Keeping score on stem cells
Since 2007, a new type of human stem cell has been available for research study. The inducible pluripotent stem cell, or iPS cell, can go on to develop into any cell type of the body. Its source is a reprogrammed adult cell, not an embryonic cell (ES). When iPS cells were first created, many within scientific laboratories and certainly those external to the bench thought iPS cells would be the solution to the thorny issues surrounding the harvesting of embryonic sources of stem cells. They may in fact prove to be so.
But until researchers can find a way to determine the quality of an iPS line – as compared to the gold standard ES cell line – research is bound to be muddied by inherent differences between them. Before investing the time and money into studying the potential of iPS cell lines, a tool is needed to hedge some bets – to make an a priori assessment of the quality and characteristics of any iPS cell line.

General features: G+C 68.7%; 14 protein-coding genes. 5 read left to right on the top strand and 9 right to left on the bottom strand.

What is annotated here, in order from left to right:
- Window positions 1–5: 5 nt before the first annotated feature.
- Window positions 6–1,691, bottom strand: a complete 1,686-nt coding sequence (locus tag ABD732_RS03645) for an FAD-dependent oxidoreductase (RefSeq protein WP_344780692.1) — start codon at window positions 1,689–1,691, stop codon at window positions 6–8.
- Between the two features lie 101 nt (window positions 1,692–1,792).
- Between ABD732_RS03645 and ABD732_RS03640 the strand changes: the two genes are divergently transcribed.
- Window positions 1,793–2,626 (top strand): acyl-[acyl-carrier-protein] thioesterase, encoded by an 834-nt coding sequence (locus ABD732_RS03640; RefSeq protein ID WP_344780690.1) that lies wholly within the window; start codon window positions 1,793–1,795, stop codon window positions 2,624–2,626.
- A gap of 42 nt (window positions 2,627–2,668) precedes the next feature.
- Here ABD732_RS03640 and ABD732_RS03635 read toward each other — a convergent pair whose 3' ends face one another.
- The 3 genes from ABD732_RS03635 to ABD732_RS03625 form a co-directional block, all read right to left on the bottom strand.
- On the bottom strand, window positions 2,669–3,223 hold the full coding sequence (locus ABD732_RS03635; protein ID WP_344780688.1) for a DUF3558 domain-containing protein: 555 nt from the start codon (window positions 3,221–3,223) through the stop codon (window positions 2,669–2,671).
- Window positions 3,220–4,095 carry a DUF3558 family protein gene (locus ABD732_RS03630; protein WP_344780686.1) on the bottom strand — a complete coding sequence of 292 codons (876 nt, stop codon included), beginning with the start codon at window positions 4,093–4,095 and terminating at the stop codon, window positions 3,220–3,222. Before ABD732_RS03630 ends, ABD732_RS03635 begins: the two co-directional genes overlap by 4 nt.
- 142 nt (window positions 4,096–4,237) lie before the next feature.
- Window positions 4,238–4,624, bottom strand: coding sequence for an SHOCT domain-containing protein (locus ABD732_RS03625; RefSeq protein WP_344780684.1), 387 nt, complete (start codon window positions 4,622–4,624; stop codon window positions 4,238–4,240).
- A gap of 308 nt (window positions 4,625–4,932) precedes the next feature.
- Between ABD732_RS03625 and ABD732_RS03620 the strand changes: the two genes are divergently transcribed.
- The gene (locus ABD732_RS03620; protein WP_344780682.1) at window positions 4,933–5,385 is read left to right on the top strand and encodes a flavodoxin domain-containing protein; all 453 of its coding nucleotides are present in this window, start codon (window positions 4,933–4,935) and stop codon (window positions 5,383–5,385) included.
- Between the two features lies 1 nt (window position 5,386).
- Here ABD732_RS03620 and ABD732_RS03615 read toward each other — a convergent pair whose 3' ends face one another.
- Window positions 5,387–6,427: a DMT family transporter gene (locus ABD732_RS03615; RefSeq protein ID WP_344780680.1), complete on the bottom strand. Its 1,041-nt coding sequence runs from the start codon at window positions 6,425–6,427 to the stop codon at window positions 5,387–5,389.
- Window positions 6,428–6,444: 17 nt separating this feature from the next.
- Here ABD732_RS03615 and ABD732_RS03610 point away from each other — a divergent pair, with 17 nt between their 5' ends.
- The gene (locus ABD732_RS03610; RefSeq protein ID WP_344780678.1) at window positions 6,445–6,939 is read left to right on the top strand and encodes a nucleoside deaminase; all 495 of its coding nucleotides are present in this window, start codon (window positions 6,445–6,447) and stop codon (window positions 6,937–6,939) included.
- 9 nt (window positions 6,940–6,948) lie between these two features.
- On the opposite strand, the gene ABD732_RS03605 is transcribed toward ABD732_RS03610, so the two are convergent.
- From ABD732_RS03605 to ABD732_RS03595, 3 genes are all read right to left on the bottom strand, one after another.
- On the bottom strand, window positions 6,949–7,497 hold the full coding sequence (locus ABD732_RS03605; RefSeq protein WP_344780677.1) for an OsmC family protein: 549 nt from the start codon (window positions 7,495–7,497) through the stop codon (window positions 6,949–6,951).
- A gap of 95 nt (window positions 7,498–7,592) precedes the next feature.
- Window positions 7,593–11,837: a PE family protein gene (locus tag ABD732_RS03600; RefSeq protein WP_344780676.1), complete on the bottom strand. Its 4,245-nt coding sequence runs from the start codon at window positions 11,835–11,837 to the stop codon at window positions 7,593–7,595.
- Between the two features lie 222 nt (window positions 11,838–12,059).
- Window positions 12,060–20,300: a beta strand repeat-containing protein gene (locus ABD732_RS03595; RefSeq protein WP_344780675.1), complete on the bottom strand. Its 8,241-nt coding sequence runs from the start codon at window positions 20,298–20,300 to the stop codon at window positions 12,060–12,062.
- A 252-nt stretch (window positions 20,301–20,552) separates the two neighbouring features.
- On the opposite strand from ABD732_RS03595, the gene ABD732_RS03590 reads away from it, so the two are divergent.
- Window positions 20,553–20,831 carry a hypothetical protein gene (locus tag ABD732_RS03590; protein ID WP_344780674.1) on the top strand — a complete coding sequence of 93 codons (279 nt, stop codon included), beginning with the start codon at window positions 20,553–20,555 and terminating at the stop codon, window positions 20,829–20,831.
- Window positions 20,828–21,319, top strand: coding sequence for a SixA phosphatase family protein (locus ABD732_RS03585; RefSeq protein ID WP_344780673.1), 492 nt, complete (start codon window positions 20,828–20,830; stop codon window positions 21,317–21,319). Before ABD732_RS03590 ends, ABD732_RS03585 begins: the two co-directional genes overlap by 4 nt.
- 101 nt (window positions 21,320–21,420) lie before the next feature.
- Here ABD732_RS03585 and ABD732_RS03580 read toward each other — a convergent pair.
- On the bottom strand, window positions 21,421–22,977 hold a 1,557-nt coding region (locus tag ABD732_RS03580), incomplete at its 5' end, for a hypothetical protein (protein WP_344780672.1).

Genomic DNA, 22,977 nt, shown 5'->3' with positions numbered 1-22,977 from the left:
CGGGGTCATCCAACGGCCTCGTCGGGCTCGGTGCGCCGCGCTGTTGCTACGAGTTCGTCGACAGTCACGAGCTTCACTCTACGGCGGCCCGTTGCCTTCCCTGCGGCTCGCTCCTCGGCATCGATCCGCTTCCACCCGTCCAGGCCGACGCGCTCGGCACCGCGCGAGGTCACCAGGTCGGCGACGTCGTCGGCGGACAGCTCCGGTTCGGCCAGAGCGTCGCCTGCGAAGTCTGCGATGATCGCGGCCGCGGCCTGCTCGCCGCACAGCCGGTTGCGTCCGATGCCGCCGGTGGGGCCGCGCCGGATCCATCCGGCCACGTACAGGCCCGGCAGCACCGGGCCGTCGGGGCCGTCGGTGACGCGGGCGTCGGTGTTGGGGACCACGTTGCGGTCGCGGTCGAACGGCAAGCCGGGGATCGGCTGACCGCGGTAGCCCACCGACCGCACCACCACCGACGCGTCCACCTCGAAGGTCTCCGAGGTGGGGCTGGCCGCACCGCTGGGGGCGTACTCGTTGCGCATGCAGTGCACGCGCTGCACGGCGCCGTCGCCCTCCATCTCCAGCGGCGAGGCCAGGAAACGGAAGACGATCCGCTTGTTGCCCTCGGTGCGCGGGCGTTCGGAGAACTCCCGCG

Earlier this month, researchers at the Broad Institute published a paper in Cell describing a means of scoring the quality of at least 12 iPS cell lines. Referencing back to ES cells, they created a system to measure the quality and indeed the ability of iPS cells to differentiate into a particular cell type. In this case, they selected cell lines that would make motor neurons. Some were indistinguishable from the ES gold standard. But others performed very differently than ES cells. (Read the news story here). “This is why the state of iPS research has been so confusing,” says co-author Alexander Meissner, assistant professor at Harvard University and senior associate member at the Broad. “It depends on what cell lines you chose to pick for your investigation.”
This analysis does not seek to resolve if either ES cells or iPS cells are the preferred stem cell. But having a scorecard method available to scout the candidates should help even the playing field.